These days, I alternate world premiere prep by day with dusting off my piano chops by night. Artists for The Inspector arrive this weekend, and the show opens on April 27. But before that, I’ll have the privilege of taking the stage with mezzo Kate Lindsey for a recital at The Barns.
On that recital will be a new song cycle (Jeder Mensch), written for Kate by composer Mohammed Fairouz. The cycle alternates songs by Alma Mahler with new songs written by Fairouz to texts from Alma’s diaries. When I took a break from the piano bench last night, I popped the 2001 Bride of the Wind movie into the DVD player and truly enjoyed the ride. Some of it is apocryphal for sure, but it’s a good glimpse into how this enigmatic woman might have lived.
I hadn’t realized how extensively Alma’s songs were used in the soundtrack to the movie. True, her music isn’t as fully finished and finely crafted as it might’ve been had she enjoyed the same cultural and societal advantages as the men with whom she shared her life. But the songs are (surprisingly, actually) fascinating. And juxtaposing them them with new songs written to her own words is illuminating. The title of the cycle comes from a quote of Frau Mahler’s: “Jeder Mensch kann alles, aber er muß auch zu allem bereit sein.” (Every person can do everything, but he must also be ready for anything.)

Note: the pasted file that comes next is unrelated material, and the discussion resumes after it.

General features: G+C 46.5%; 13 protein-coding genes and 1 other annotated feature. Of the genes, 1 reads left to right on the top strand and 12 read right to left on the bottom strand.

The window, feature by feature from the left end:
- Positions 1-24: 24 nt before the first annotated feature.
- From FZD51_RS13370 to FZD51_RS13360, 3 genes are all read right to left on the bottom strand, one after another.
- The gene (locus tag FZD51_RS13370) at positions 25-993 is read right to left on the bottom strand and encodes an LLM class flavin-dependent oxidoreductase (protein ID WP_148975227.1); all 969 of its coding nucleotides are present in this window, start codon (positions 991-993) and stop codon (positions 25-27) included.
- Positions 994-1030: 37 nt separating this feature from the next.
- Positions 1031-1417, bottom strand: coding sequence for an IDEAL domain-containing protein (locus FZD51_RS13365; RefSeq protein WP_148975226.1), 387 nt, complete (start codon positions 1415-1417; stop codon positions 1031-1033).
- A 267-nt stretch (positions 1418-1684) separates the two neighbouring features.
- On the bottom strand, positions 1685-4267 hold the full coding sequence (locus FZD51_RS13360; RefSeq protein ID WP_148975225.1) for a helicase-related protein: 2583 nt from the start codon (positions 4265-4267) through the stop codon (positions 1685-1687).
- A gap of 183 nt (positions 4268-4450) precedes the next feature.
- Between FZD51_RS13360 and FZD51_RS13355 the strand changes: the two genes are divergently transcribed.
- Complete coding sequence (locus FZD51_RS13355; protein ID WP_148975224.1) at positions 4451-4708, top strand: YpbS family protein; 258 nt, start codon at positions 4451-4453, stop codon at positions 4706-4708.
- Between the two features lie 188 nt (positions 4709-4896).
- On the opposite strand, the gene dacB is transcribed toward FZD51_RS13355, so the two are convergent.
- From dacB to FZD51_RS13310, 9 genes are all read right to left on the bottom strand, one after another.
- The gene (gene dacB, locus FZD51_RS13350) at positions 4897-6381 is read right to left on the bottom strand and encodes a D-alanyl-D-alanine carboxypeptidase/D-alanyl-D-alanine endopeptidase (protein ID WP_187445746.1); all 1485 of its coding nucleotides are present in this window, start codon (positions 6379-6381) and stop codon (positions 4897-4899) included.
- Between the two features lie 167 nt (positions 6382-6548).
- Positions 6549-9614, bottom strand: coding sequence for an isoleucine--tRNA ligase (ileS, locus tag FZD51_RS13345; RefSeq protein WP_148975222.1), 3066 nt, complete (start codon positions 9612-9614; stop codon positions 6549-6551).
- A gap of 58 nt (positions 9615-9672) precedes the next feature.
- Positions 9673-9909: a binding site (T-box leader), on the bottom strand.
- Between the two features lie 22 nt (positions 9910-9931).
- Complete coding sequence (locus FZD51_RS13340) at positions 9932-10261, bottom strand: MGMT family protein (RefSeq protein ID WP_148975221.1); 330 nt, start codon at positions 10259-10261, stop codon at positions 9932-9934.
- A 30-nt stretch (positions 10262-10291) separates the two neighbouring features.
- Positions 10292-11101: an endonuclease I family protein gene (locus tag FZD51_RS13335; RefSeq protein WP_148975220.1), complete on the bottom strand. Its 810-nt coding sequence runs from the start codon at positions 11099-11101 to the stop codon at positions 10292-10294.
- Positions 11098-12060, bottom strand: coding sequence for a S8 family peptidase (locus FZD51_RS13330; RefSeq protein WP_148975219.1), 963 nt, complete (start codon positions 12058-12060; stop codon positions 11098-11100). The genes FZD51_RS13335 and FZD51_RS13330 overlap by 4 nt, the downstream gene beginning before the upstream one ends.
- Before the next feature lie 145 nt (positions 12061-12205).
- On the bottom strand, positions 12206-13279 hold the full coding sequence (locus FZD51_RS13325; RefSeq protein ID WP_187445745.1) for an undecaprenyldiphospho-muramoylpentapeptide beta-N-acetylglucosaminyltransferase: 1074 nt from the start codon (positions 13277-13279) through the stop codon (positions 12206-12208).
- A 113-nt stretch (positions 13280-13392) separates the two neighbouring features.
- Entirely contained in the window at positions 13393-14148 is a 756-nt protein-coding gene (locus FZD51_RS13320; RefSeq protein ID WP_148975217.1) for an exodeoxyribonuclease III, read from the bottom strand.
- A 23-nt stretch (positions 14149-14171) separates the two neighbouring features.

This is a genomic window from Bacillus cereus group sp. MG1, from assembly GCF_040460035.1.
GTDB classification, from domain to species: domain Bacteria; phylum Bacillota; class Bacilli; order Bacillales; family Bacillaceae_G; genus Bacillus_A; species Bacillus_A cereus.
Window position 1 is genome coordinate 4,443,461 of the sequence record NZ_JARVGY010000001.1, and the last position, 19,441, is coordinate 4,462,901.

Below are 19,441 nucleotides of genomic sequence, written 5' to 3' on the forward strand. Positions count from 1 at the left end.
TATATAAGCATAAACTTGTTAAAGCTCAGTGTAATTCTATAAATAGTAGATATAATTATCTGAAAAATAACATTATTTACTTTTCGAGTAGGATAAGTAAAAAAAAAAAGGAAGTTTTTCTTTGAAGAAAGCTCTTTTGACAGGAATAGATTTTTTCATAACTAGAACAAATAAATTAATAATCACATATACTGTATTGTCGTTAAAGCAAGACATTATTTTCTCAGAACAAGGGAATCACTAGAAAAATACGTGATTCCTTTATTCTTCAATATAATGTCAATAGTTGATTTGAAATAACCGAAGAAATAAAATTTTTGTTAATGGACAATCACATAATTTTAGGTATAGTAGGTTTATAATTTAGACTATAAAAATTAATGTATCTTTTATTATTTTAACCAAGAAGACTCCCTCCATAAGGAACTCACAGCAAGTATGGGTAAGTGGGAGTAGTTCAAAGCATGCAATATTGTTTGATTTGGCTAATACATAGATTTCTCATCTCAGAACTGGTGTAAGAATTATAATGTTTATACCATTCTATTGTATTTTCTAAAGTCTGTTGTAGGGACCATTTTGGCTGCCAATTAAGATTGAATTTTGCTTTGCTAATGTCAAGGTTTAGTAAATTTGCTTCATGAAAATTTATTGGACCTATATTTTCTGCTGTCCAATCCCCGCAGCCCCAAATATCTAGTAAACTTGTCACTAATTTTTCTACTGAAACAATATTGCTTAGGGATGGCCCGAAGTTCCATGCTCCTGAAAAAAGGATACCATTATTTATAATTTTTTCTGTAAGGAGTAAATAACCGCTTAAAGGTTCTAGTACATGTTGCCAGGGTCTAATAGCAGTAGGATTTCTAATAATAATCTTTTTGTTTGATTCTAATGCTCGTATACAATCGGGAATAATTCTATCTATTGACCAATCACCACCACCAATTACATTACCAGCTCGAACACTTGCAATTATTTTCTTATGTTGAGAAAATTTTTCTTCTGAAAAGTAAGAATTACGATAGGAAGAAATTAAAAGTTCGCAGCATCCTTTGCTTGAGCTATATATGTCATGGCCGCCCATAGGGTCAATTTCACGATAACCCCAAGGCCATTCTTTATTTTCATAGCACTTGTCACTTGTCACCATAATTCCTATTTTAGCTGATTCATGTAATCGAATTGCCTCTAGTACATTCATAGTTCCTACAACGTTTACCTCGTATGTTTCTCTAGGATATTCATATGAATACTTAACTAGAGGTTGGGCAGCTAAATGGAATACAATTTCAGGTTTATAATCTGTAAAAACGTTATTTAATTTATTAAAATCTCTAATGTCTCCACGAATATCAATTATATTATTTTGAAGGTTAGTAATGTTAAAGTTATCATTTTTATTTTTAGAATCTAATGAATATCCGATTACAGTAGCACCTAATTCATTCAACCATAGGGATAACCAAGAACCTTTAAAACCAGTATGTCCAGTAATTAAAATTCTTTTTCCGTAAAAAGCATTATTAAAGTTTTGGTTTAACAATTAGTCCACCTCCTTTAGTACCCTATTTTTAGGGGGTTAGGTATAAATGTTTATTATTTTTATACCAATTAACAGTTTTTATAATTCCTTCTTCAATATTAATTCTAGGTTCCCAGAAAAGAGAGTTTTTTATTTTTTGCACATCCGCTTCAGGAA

Here, the texts to Fairouz’s songs, from his website:
I. The Eternal Source
“Today I know the eternal source of all strength. It is in nature, in the earth, in people who don’t hesitate to cast away their existence for the sake of an idea. They are the ones who can love. I go on living with my face lifted high, but with my feet on the ground – where they belong.”
II. Today I Realized Something Very Strange
“Today I realized something very strange. – I am not happy – and not unhappy. It came to me suddenly that I am living what only appears to be a life. I hold so much inside of me, I am not free – I suffer – but I don’t know why or what for. My ship is in the harbor, but it has sprung a leak.”
III. The Celebration of the Spirit
“Gustav Mahler – from the struggles of abstraction, Oskar Kokoschka, the genius, Walter Gropius, the improviser of cultures and wills – And Joseph Fraenkel, the genial improviser … From Walter I want children – from Oskar, works – from Fraenkel, the celebration of the spirit that he never offered me. I wish that Fraenkel had moved into my house to live the rest of his life with me.”
— from the Correspondence and Diaries of Alma Mahler
Above at left, Oskar Kokoschka’s “Bride of the Wind” self-portrait, expressing his love for Alma Mahler